“Chomsky and Habermas via Nyaya Theory of Debating”

Debaprasad Bandyopadhyay

Indian Statistical Institute

March 2, 1997

Language Forum, Journal of Language and Literature, Vol. XXIII, No. 1-2, pp. 115-123, 1997

If Chomskian speaking subject would be misplaced from its “ideal” locus by the outside behavioral manipulation, threat or violence, there are two possibilities: (a) the linguistic creativity would be crippled; LAD might be inactive and dialogue without manipulation may end its course or (b) One can bypass this IL-problem and could still be linguistically creative. The extreme case of “end of dialogue” – situation was the ultimate termination of Socrates or a case of foreclosure, i.e. the rejection (rather than repression) of the existing and given symbolic order. This paper deals with the possibility (b), where there is a struggle for achieving emancipatory polylogue (instead of dialogue, polylogue refers to plural participation of speaking subjects with plural views) in connection with the concept of labor of speaking. The author reviewed two theories for this emancipatory speaking game: one was proposed by Habermas, who introduced the notion of Communicative Competence (CC–it is not the Dell Hymes brand of CC) and the old Indian logicians introduced another one. In this paper, Habermasian theory of labor (forces of production) and interaction (relation of production) with a goal achieve CC is compared with the objectives of Nyaya theory of debating, where three types of mode of debating (‘Vada’, ‘jalpa’, ‘vitanda’) were introduced under the umbrella term katha or speaking. ‘Katha’ is a dialogue between vadi (propagator) and prativadi (refuter). “When two opposite parties dispute over their respective theses,…… in which each of them tries to prove his (sic) own thesis with reasons, each of the thesis is called vada.” (Dasgupta, S., 1922: 360). Vada from the perspective of Critical Theory, is a “rational problem solving discourse” based on evidence and argument with no interest of winning the dispute. The only purpose of this rational conversation (ukti-pratyukti) is ‘Determination of theory with no humiliation of the opponent’. Thus, it depends on the mutual understanding between vadi-prativadi, both of whom are contributing in the decision-making policy. On the other hand, “Jalpa means a dispute in which disputants give wrangling rejoinders in order to defeat their respective opponents.” (ibid) In this case, one of the debaters must win and a judge or panel of judges may determine the winner. Uddotkara mentioned that this type of debate needs the providing and rebuttal “based upon equivocation (Chala) and parity of reasoning (jati) and censure of all kinds.” (Matilal, 1985: 13) “Chala means the intentional misinterpretation of the opponents’ argument for the purpose of defeating him (sic). Jati consists in the drawing of contradictory conclusions, the raising of false issues or the like with deliberate intention of defeating an opponent.” (Dasgupta, S: 362). Anyway, this tricky debate with the intention of winning has nothing to do with CC and it leads to a discourse generally found in some popular interviews and chat shows. Thirdly, “A Jalpa is called vitanda when it is only a destructive criticism which seeks to refute opponents’ doctrine without seeking to establish or formulate any new doctrine.”(Ibid) It is, from the standpoint of critical theory, a latent or non-latent strategic systematically distorted communication to manipulate others argument by using chala, jati etc. and there is no question of proving the counter-thesis. Thus, this paper provides a theory of speaking game without imagining the possibility of transcendental space for interaction without manipulation.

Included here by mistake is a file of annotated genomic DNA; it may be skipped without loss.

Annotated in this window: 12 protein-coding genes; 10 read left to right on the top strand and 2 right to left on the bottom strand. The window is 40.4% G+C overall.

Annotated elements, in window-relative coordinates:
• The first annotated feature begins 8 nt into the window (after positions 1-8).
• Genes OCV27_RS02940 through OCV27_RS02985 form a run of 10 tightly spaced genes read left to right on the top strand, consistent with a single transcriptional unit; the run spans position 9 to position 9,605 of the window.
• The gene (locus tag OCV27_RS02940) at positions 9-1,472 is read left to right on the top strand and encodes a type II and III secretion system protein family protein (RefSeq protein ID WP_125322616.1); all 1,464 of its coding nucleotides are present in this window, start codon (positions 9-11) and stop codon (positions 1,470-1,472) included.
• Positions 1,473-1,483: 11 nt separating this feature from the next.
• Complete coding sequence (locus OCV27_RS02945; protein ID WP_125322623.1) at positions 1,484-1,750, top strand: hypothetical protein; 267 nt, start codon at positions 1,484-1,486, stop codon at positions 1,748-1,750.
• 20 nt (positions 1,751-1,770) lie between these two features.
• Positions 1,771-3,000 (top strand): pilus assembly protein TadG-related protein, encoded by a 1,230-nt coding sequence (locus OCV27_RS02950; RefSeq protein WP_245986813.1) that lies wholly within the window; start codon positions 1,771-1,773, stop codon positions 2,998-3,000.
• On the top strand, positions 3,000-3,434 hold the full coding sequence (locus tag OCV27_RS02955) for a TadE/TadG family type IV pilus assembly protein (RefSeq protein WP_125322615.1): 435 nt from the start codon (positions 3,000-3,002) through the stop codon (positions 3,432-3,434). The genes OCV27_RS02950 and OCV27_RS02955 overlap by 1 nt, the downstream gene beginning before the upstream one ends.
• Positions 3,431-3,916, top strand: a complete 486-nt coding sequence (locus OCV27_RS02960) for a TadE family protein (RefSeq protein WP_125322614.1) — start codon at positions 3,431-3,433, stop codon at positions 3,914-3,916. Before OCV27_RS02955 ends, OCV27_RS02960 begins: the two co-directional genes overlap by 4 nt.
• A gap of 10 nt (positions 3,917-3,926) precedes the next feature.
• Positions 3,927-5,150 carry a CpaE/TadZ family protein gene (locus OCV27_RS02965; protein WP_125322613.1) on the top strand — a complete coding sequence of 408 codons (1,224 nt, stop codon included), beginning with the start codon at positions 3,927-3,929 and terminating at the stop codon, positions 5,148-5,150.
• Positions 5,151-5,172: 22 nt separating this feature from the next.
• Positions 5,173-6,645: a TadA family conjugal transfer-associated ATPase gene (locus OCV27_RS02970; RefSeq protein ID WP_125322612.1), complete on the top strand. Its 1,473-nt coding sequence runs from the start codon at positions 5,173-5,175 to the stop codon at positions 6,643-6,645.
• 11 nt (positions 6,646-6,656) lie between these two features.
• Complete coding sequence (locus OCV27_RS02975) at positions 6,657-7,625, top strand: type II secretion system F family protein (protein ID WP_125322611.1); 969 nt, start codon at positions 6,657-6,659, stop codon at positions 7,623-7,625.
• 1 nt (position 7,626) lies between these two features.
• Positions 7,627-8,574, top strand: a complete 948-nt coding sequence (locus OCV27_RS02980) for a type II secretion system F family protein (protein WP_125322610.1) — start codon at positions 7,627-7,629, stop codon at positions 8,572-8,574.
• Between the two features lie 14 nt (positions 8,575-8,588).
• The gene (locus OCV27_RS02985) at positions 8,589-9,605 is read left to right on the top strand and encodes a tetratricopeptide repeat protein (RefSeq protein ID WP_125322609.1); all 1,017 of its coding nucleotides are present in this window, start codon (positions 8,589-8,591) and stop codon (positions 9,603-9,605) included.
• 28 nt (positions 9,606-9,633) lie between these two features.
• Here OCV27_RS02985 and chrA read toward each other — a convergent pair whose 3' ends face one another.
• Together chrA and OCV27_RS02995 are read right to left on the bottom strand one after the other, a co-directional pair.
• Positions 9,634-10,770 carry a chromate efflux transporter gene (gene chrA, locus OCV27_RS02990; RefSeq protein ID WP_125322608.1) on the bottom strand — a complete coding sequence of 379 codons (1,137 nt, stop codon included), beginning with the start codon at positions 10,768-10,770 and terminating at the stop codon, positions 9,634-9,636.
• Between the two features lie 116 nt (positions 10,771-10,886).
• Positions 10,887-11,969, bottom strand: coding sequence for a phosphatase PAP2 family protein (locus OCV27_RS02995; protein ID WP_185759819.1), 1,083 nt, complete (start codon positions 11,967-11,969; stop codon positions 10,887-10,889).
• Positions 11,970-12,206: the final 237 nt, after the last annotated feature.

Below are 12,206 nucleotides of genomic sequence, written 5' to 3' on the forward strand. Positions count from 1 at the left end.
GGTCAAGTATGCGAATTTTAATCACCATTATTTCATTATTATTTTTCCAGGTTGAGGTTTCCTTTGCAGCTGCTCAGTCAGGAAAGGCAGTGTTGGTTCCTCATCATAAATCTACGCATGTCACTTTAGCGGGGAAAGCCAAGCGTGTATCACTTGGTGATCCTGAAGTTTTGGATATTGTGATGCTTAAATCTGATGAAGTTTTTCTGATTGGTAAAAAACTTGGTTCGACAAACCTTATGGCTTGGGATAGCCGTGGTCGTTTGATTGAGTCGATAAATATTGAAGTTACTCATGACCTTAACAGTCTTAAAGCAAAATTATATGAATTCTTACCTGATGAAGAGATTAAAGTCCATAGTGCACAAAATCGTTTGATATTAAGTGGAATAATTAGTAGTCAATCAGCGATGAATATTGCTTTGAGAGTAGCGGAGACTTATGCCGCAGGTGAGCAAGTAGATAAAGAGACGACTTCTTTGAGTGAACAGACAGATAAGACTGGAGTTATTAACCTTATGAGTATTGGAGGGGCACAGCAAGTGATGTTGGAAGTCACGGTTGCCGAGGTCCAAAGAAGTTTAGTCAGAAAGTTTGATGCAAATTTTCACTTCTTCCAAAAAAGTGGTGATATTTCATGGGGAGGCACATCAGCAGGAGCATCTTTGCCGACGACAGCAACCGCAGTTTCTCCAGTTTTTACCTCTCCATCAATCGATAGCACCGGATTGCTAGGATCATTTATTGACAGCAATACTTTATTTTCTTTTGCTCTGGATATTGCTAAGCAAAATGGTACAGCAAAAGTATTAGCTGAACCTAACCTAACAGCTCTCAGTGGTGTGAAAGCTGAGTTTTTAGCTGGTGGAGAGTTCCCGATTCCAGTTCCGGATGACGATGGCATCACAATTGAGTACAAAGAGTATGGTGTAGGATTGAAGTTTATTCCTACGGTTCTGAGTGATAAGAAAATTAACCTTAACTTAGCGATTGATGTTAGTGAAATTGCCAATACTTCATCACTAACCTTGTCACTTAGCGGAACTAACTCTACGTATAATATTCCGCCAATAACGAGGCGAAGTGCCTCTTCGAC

Number of Pages in PDF File: 6

Keywords: Nyaya Philosophy, Crippled Creativity, Dialogue without manipulation


About Debaprasad Bandyopadhyay